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5 benefits of using sucralose to replace sugar

Written by John Davis

Last updated: April 10, 2023

Got a sweet tooth? Everyone knows sugar is bad for you, but sucralose is a replacement that tastes similarly sweet but doesn’t come along with all the health baggage of sugar (aka sucrose).

Need a a run-down on the benefits and side effects of sucralose, especially as compared to regular sugar? Our research team has got you covered. Here’s what the nutritional and medical research has to say about this sugar substitute.

Sucralose benefits

1. Sucralose has no calories

As the disastrous health effects of added sugar in the diet become more widely recognized, many people have turned to artificial sweeteners to satisfy the desire for sweet foods.

Sucralose is among the most popular artificial sweeteners you can buy today; thousands of food products worldwide contain sucralose, and it is claimed to be safe when used as a sugar substitute in both cooking and baking at home.

While many artificial sweeteners leave a bitter aftertaste, sucralose does not, which probably accounts for its popularity; it runs between 400 and 700 times sweeter than sugar (1, 23).

2. Sucralose can help with weight loss

Observational studies indicate the use of low-calorie or calorie-free sweeteners likely has little long-term effect on weight or body mass, but a range of different studies have come to different conclusions.

A meta-analysis of randomized controlled trials, which is considered the strongest way to aggregate study results, was published in the American Journal of Clinical Nutrition in 2010 and attempted to pool all results on low calorie sweeteners for weight loss (4).

The review found that low calorie sweeteners like sucralose “modestly but significantly” reduced outcomes like body weight, body mass index, fat mass, and waist circumference.

3. Sucralose does not affect blood sugar or insulin

Insulin and blood sugar levels are believed to be unaffected or minimally altered by sucralose, but experts say this may depend on whether or not you regularly include artificial sweeteners in your diet, as well as the variations of response found between individuals.

One study with 17 obese participants who were not accustomed to using sucralose indicated that insulin response increased by 20%, and blood sugar readings were elevated by 17% (5).

Other trials with healthy subjects of normal weight who regularly used sucralose showed no changes in these biomarkers. (67).

4. Sucralose is non-carcinogenic

When non caloric sweeteners came onto the scene, there were rumors and even some scientific reports suggesting that they could cause cancer.

Something that tastes as sweet as sugar but has zero calories sounded too good to be true. In response to public queries about the safety of sucralose, nutrition researchers looked in detail at reams of research on sucralose.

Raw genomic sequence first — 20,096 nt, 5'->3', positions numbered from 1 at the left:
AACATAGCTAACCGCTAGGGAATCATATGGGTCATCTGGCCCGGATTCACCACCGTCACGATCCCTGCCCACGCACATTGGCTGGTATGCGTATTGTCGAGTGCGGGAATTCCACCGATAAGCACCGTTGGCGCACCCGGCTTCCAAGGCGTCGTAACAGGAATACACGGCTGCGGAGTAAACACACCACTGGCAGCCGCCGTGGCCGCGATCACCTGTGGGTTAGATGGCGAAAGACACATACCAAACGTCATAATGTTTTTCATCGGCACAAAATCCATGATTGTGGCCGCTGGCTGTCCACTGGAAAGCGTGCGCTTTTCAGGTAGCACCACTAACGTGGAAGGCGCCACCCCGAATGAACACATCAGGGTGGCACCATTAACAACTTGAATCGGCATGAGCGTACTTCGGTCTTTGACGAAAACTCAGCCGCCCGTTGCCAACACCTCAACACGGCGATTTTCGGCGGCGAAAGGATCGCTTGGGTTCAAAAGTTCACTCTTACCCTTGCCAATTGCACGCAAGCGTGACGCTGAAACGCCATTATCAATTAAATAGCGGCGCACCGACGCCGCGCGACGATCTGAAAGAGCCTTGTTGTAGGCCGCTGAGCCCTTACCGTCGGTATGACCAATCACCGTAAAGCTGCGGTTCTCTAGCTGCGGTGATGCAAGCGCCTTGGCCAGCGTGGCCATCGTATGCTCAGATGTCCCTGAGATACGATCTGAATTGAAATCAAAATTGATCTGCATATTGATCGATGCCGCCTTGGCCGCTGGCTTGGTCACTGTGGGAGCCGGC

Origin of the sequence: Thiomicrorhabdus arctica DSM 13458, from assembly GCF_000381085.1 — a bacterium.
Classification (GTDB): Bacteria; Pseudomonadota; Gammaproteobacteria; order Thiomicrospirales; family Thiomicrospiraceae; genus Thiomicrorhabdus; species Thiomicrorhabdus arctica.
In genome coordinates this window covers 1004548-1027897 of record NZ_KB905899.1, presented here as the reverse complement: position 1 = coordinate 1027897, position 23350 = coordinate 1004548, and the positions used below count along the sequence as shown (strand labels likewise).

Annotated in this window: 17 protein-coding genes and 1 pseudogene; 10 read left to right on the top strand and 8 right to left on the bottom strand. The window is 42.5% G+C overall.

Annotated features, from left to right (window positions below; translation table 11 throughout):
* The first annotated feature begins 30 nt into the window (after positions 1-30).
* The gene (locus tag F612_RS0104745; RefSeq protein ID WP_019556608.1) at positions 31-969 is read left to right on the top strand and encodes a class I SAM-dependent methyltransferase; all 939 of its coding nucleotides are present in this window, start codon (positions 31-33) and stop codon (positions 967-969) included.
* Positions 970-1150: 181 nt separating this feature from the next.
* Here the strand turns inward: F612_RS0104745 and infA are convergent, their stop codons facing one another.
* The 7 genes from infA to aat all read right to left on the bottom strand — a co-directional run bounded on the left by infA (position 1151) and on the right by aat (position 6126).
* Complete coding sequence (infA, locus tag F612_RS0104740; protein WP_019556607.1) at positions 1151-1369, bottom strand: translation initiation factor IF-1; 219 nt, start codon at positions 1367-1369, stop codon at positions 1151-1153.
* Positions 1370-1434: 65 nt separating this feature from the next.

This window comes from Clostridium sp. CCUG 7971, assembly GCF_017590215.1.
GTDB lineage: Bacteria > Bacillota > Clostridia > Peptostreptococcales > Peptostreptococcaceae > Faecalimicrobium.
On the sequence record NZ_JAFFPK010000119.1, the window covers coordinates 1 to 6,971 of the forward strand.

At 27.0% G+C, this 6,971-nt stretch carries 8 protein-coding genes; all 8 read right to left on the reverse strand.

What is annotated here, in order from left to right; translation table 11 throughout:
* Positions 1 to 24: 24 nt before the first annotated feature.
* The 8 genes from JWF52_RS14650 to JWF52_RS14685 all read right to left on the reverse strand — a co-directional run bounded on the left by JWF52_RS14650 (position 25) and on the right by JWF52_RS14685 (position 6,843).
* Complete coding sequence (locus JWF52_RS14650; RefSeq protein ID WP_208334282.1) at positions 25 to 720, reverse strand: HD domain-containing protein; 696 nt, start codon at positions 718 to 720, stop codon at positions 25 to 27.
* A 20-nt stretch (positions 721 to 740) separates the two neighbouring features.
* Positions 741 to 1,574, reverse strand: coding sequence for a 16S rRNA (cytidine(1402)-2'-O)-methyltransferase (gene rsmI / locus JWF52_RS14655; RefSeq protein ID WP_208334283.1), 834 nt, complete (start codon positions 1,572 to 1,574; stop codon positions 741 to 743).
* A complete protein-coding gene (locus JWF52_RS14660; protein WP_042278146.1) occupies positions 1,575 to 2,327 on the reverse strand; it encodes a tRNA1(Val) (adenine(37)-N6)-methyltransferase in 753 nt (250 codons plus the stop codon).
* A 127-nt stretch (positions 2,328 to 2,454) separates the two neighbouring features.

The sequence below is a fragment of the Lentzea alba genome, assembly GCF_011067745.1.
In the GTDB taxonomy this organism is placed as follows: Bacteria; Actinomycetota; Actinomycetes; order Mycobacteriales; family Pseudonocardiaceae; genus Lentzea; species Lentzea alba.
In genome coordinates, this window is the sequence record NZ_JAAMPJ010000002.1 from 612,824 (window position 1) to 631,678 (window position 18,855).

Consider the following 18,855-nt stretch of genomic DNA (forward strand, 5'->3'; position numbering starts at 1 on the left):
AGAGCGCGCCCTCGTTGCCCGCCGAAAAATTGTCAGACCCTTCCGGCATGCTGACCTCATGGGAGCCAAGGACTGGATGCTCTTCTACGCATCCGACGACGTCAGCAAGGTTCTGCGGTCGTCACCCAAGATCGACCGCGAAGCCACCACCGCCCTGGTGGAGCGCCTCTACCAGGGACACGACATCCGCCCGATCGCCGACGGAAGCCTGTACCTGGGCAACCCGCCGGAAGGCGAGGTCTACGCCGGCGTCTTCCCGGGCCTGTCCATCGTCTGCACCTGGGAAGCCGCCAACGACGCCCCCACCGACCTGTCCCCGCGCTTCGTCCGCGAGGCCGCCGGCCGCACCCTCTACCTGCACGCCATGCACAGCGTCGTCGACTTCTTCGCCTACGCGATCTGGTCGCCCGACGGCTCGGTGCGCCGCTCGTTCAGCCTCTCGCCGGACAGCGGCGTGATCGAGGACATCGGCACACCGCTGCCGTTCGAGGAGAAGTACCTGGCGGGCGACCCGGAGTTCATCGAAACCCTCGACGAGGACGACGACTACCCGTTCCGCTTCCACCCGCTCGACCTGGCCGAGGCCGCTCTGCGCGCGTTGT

In 2016, a review article analyzed the findings and concluded there was no evidence for carcinogenic effects of sucralose, even when consumed in large amounts (8).

5. Sucralose does not negatively affect your glucose metabolism

In a somewhat analogous situation to the research on the carcinogenicity of sucralose, other research in animals or in individual cells under the microscope had suggested that sucralose might negatively affect your body’s ability to process real sugar.

A randomized controlled trial published in 2017 in the journal Regulatory Toxicology and Pharmacology directly addressed this question (9).

The study split a group of healthy volunteers into two groups. Both groups took capsules filled with a white powder every day; one group’s capsules were filled with an inert placebo, while the other group was taking capsules filled with sucralose. The researchers followed both groups over the course of 12 weeks and tested to see if there were any changes in blood sugar regulation.

Since there were no differences between the groups, the researchers concluded that, contrary to animal research, sucralose does not negatively affect blood sugar regulation.

Sucralose side effects

Sucralose might have negative effects on gut bacteria. One study showed that the population of anaerobes, a type of gut bacteria that does not require oxygen to function, was reduced by 47% to 80% in lab animals consuming sucralose. (9)

During the course of this 12-week study, researchers found that other beneficial gut bacteria such as lactobacilli and bifidobacteria also decreased, while the harmful types of bacteria appeared to be less affected by sucralose consumption.

Moreover, when tests were run on the animals’ gut environment three months after the experiment was finished, flora had not yet returned to normal.

Whether or not sucralose would impact human gut flora in the same manner has not yet been explored, but it’s certainly something to keep in mind when making a decision about using sucralose.

Sucralose might form harmful chemicals during high-temperature baking. Sucralose has been marketed as safe for high-heat applications like baking, but recent studies cast doubt on this statement.

It appears that separate ingredients in sucralose begin to break down when exposed to heat, leading to undesirable interactions. (10)